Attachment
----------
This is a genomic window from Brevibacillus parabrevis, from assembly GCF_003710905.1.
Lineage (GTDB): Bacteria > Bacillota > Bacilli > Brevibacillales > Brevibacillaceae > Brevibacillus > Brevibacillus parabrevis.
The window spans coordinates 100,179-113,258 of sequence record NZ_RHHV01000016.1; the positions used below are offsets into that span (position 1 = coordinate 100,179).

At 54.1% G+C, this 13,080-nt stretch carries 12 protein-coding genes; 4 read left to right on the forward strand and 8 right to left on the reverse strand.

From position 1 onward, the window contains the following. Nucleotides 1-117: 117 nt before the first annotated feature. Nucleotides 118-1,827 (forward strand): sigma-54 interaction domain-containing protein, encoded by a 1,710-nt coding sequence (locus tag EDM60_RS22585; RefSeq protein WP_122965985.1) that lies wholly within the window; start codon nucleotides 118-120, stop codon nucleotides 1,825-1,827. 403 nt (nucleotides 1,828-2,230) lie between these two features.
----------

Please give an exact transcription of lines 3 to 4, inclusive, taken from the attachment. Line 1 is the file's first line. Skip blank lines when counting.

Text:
The window spans coordinates 100,179-113,258 of sequence record NZ_RHHV01000016.1; the positions used below are offsets into that span (position 1 = coordinate 100,179).

At 54.1% G+C, this 13,080-nt stretch carries 12 protein-coding genes; 4 read left to right on the forward strand and 8 right to left on the reverse strand.